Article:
WE may never know the motives behind the attack that resulted in the windows of Helen Goodman’s constituency office in Bishop Auckland being broken on Saturday night.

Perhaps the episode was merely another example of the kind of anti-social behaviour that sadly blights so many of our towns on a weekend.

However, the fact that Ms Goodman believes the attack could have been Brexit-related is deeply worrying.

Ms Goodman, who has served as Bishop Auckland’s MP since 2005, has been subjected to an increasing amount of online abuse in the last few weeks, and fears Saturday’s vandalism is an escalation of the attacks.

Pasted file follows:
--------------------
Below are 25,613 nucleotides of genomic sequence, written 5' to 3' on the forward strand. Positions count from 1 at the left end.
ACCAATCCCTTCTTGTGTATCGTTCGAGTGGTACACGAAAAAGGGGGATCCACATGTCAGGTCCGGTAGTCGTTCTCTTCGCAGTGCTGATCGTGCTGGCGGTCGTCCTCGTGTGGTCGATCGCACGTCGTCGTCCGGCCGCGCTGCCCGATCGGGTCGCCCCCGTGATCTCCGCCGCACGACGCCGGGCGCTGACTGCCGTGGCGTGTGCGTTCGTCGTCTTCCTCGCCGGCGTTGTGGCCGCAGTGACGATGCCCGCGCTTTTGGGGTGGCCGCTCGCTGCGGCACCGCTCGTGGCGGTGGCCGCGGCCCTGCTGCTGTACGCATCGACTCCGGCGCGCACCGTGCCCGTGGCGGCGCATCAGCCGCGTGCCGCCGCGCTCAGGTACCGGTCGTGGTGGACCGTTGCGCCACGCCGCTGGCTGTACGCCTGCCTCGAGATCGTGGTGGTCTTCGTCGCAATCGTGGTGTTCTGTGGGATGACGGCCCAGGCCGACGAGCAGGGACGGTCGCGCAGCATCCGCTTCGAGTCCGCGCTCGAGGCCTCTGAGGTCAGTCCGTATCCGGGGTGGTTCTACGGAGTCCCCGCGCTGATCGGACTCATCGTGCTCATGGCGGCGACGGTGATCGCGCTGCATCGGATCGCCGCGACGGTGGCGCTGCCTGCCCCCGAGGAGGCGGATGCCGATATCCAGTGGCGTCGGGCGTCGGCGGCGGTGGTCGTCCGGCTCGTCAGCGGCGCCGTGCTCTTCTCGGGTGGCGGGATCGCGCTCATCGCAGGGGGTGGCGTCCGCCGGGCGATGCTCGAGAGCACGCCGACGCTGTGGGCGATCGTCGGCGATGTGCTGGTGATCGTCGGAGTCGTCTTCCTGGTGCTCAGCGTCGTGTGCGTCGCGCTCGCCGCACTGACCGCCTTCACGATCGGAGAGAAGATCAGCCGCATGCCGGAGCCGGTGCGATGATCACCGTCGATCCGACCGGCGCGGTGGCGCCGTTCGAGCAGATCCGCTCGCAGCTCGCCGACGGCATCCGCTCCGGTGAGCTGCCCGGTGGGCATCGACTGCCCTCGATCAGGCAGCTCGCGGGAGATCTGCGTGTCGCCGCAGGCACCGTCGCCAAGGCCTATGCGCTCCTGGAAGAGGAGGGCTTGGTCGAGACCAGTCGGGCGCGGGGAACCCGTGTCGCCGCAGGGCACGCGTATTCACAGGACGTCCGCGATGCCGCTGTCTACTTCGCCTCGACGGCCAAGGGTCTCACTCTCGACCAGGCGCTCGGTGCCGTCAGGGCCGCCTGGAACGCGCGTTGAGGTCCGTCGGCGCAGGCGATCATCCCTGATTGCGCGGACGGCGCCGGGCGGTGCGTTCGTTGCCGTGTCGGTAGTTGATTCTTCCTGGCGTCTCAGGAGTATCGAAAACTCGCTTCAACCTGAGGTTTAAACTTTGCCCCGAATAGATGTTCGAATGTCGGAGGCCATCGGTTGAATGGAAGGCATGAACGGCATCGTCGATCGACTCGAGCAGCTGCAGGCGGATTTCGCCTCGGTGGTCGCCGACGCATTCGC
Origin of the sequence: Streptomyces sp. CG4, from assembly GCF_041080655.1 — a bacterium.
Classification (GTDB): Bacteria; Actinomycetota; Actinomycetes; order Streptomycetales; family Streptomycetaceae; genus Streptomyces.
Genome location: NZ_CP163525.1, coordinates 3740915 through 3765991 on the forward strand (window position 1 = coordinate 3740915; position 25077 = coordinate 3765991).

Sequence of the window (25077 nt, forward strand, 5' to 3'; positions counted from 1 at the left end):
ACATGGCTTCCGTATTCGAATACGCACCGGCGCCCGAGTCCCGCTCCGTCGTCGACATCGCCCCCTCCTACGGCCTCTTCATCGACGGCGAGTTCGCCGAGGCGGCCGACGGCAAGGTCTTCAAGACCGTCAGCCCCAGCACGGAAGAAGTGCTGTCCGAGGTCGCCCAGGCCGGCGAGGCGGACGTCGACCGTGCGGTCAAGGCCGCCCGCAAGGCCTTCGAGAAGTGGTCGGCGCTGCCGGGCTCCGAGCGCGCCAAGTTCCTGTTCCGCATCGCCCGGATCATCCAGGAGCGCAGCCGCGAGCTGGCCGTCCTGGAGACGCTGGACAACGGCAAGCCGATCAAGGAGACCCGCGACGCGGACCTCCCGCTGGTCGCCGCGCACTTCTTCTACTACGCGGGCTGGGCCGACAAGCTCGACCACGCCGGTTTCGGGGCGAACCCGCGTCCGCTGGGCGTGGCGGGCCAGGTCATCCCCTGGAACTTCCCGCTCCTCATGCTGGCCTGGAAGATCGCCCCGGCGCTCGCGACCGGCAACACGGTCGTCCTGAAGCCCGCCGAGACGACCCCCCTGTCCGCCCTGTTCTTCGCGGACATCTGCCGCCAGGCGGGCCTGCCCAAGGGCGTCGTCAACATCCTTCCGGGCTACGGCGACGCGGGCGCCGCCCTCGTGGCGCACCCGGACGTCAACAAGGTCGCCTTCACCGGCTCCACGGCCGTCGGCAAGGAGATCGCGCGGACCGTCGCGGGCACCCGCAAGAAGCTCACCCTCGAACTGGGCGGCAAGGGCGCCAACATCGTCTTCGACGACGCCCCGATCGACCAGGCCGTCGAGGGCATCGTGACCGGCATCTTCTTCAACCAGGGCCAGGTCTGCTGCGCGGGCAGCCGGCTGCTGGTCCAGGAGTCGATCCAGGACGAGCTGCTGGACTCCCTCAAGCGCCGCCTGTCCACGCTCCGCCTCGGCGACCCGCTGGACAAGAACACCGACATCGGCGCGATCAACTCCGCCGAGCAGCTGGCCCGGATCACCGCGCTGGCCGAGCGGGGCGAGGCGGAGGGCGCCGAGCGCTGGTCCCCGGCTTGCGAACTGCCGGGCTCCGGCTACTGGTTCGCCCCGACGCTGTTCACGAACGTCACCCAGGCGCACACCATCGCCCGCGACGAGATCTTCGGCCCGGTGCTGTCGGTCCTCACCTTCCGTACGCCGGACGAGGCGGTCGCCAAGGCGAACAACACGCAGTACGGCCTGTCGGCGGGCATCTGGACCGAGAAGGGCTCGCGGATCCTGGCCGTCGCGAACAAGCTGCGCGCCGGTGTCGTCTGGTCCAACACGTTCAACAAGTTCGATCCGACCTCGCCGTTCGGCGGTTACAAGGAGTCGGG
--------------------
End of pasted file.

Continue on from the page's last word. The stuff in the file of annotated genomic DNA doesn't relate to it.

No one is questioning the electorate’s right to hold their MP to account. Ms Goodman campaigned to remain in the EU, but a majority of her constituents voted to leave. It is therefore right that questions are asked about her decision to work with Tory MP Kenneth Clarke on a proposal to remain in a customs union.

However, there are no circumstances where abuse or threatening behaviour directed at an MP is acceptable, and there are certainly no scenarios where inflicting criminal damage on an MP’s constituency office would be a proportionate response to their actions in office.

We might question the decision-making of our elected representatives, but for our democracy to function, they have to be able to carry out their duties without fear of reprisal.

Sadly, there is mounting evidence that that is no longer the case.